Motel: Pull’R Inn

Kalona, Iowa

Thisbe Nissen

Motel: Pull’R Inn

Erin Ergenbright
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A John Deere dealer by trade, Ernie Ropp started hosting tractor pulls in the vast fields of southeastern Iowa in the 1970s.These events commanded crowds, and in 1977 Ropp built the Pull’R Inn at the intersection of Highways 1 and 22 in Kalona, the “Quilt Capital of Iowa.” With a population of approximately 2,300, Kalona boasts the largest Amish community west of the Mississippi.

Ernie Ropp passed away in the mid 1990s; Dick and Pam McGriff have managed the Pull’R Inn for the last four years.“We get a bus tour through from England every year, and two from Texas,” says Pam.Though appreciative of tourism revenue, Dick is dismayed by those visitors who seem to view the Amish “like they’re circus animals on display.” The 1996 Hallmark Hall of Fame Patty Duke–showpiece Harvest of Fire was filmed in Kalona, and visitors often request the “movie room,” where FBI agent Sally Russell (Lolita Davidovich) stayed during the arson investigation into a rash of Amish barn burnings. Pam McGriff still has a movie poster that she thinks about hanging up in the Pull’R Inn lobby, recently expanded and redecorated in hunter green and burgundy, tractor memorabilia and quilt samplers. “It’s homey,” Pam says. “People come in and say, ‘It’s so homey.’”

Perhaps homey, but certainly, inarguably clean, the Pull’R Inn is strongly redolent of floral disinfectant, possibly an attempt to eradicate traces of the last night’s visitors, to whom Dick refers as “the cowboys.” The first Monday of every month sees a horse and tack auction at the Kalona Sales Barn, and the Pull’R Inn is always full the night before. Sheep and goats are auctioned Wednesdays at 9 a.m.; feeder pigs go on the block Wednesdays at 1 p.m., followed by sow and boar sales. Cattle are Thursdays—9 a.m. for Fat Cattle and 12:30 p.m. for Stock and Feeders. Exotic animals (black-bear cubs, emus, ostriches and, once, a mountain lion) are auctioned four times a year, though Dick says pressure from animal rights groups has diminished that market. In April and October, buyers flood in for a three-day draft horse auction. “Those are beautiful horses, from all over the country,” Dick says, and expensive too, compared to rock-bottom prices at the monthly horse auctions. A standard workhorse might travel stockyard to stockyard for years, sold and resold among profit-minded dealers.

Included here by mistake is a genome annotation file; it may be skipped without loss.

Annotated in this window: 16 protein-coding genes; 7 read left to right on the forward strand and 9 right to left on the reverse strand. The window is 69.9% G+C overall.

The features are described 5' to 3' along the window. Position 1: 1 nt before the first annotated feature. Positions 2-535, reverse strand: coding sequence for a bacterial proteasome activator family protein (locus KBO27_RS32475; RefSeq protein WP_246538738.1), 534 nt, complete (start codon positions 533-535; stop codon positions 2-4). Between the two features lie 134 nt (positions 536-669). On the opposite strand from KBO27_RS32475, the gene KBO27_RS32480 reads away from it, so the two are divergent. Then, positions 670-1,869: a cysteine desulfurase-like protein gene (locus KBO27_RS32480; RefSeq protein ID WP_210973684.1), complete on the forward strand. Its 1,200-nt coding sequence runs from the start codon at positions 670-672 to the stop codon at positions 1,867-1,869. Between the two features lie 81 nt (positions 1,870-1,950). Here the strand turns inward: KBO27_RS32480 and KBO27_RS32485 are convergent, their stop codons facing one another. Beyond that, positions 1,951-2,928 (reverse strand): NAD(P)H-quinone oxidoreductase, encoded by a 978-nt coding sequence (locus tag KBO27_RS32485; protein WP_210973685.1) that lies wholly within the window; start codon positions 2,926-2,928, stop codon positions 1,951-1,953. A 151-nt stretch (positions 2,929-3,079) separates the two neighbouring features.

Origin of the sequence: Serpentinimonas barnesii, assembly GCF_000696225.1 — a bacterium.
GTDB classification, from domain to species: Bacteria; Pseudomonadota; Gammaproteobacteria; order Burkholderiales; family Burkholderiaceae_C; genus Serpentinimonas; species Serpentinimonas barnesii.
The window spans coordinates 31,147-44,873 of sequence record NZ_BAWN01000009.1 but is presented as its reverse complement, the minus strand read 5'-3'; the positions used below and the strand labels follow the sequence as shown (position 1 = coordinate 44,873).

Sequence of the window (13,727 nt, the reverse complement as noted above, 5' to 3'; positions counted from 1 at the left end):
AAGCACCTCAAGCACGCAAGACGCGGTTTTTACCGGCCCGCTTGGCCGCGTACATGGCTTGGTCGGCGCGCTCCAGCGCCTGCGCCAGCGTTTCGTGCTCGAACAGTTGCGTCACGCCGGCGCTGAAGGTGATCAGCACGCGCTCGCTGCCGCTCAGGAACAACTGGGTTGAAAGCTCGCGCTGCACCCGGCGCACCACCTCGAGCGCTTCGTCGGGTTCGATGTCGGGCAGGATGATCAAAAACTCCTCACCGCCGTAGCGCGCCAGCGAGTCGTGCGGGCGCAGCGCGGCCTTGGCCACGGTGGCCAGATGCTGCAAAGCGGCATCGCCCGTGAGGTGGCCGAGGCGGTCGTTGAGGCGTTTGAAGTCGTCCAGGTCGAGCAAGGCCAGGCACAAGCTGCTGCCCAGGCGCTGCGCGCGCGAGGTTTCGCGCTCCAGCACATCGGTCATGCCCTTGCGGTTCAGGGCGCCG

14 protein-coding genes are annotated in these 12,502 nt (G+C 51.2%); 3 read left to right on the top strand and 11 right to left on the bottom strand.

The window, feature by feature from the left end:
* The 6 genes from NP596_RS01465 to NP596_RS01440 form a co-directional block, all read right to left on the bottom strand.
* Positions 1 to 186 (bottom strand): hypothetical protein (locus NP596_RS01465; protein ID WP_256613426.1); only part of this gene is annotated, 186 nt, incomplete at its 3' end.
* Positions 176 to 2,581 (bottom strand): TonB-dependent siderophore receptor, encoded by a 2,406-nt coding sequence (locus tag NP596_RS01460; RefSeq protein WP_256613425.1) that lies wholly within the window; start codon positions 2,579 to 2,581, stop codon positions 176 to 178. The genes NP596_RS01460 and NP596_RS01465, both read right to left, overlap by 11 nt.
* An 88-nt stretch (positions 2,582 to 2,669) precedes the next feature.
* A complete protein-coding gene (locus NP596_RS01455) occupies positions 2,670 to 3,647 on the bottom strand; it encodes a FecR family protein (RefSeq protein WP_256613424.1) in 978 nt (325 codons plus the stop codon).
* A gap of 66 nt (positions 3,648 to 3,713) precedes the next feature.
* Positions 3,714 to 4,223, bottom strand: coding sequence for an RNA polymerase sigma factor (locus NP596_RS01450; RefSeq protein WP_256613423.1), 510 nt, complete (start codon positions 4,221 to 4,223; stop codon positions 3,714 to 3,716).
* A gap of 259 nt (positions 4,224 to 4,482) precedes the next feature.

The regular Pull’R Inn clientele of livestock traders probably accounts for the laminated signs in guest bathrooms: “FOR YOUR CONVENIENCE we are providing these soiled BUT CLEAN towels for you to use to clean shoes, equipment, etc. Please do not use regular towels for cleaning. Your cooperation is greatly appreciated.” Other room amenities include a soft, brown La-Z-Boy recliner (in excellent condition) and peppermints in wrappers bearing the Inn’s signature tractor silhouette.

Eastern-facing rooms at the Pull’R Inn look to huge silver silos. Southern-facing rooms look to the Hard Luck Café, the town’s no-nonsense watering hole. A converted hen-house, the bar has twice burned to the ground under questionable circumstances. Its original sawdust-strewn cement floor has been replaced by gray industrial carpeting, but the Hard Luck is still the best bar in Kalona. Just a few stumbles away, the Pull’R Inn too sees its share of local drama. It also frequently fills to its twenty-nine-room capacity, so it’s advisable to call ahead for reservations, especially around auction days and local celebrations. September begins with a Gospel Music Weekend and closes with the Historical Village “Fall Festival.” “An Old Fashioned Christmas” in early December kicks off a busy holiday month, and the annual Kalona Quilt Show is in April. Summer brings “Kalona Days and Parade,” the Windmill Ridge Bluegrass Festival, the Washington County Fair, and “Trekfest,” held in nearby Riverside, Iowa, “the future birthplace of Captain James C. Kirk.”

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